The directive, issued by the European Aviation Safety Agency, states that development testing and flight tests of the Trent 900 have revealed evidence of cracking on some nozzle guide vane surfaces.
EASA says that not all nozzle guide vane assemblies are affected and that the problem would become apparent on affected engines within 1,000 cycles.
"Analysis of test data and review of the manufacturing process has revealed compounding effects that may contribute to a shortfall in component life and an increased likelihood of premature cracking in this region," it states.
Excessive cracking on the vanes' convex surface could, it says, lead to possible fracture of high-pressure turbine blades - and subsequent engine damage - if vane material is released. Turbine gas flow could also be blocked, it adds.
EASA is instructing operators of Trent 900 engines to inspect the nozzle guide vane surfaces before 400 cycles, and to repeat these inspections at least every 100 cycles. If no damage is detected by 1,000 cycles, it adds, normal inspection maintenance can be resumed. The directive takes effect from 2 December.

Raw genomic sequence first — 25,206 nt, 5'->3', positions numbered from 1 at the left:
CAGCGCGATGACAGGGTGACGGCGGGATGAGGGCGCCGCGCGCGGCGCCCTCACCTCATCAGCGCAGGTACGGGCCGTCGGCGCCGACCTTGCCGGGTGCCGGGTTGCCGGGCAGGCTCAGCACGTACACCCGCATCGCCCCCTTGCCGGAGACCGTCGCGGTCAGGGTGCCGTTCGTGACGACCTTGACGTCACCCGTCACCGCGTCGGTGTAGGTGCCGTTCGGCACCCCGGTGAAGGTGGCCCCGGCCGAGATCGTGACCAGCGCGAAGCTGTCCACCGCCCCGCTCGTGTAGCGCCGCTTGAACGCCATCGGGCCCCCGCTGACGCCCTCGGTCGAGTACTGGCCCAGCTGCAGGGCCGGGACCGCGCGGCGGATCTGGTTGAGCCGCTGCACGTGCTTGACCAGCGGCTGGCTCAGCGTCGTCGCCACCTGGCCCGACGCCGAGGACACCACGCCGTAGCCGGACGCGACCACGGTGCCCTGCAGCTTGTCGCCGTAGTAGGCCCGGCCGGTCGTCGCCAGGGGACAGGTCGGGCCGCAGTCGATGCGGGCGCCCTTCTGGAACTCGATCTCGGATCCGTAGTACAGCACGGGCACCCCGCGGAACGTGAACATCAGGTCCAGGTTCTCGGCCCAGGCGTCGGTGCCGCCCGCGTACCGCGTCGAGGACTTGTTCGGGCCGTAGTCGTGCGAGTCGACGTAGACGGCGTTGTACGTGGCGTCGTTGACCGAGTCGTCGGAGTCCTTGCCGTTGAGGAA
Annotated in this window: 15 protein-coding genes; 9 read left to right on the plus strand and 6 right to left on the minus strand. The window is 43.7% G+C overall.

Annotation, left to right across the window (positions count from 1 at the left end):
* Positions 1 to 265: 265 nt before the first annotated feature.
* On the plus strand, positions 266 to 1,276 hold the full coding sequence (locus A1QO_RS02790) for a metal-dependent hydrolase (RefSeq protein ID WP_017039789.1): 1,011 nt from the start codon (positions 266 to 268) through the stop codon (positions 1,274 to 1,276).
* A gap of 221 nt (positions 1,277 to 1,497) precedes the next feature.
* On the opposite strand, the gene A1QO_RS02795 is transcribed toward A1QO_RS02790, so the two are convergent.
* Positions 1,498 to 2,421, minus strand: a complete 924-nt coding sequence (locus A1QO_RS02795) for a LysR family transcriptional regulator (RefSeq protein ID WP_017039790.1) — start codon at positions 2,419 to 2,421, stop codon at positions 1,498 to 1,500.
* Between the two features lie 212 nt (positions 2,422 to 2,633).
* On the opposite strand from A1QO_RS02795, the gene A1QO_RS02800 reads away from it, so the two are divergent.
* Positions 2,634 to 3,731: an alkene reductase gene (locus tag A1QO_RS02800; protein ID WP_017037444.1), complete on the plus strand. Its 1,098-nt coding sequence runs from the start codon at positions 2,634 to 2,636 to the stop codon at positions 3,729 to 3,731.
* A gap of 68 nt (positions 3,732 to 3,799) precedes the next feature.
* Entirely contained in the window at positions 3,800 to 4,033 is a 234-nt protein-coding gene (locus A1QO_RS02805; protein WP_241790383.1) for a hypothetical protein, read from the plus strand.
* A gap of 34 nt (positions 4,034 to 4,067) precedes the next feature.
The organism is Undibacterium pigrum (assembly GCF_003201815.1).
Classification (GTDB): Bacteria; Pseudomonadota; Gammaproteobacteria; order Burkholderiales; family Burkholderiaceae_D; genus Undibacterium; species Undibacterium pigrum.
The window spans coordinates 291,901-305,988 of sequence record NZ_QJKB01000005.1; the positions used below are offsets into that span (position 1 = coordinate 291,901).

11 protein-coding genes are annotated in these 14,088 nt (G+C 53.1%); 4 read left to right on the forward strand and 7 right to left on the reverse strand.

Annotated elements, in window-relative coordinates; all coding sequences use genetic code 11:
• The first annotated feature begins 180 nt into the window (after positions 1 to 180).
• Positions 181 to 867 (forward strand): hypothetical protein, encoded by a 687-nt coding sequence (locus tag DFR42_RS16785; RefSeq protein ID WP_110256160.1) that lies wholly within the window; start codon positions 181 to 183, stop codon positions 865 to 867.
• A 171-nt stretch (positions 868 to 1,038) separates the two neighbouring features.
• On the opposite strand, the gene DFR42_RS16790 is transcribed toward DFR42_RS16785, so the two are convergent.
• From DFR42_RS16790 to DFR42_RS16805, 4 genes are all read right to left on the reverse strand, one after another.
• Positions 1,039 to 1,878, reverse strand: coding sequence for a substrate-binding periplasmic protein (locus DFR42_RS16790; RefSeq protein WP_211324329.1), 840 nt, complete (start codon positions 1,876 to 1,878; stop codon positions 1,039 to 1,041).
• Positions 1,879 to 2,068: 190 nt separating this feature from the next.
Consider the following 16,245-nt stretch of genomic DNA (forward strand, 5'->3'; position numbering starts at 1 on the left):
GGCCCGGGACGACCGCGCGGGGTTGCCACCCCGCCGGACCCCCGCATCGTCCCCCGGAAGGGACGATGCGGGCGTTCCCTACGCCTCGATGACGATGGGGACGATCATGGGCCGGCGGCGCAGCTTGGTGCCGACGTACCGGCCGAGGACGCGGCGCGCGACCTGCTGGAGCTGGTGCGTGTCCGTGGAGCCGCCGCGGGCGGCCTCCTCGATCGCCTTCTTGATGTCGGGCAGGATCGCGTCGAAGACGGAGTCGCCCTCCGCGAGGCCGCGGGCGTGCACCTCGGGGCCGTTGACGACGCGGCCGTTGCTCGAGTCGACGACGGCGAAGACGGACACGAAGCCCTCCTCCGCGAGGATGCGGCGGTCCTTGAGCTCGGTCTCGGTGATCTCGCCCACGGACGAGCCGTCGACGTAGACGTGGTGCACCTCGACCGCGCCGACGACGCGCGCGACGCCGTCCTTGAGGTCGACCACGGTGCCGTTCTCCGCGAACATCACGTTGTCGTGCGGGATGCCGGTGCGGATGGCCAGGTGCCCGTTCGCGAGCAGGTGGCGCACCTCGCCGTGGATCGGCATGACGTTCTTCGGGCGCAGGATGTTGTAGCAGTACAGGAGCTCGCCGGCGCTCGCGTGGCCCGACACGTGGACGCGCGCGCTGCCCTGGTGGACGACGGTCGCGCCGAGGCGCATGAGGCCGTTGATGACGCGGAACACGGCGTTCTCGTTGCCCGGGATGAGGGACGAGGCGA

Rolls-Royce states that the Trent 900 last month clocked up one year's airline service and, in that time, accumulated 8,000 cycles across seven aircraft.
Singapore Airlines and Qantas both operate Trent 900-powered A380 aircraft, while Emirates' A380s are fitted with Engine Alliance GP7200 powerplants.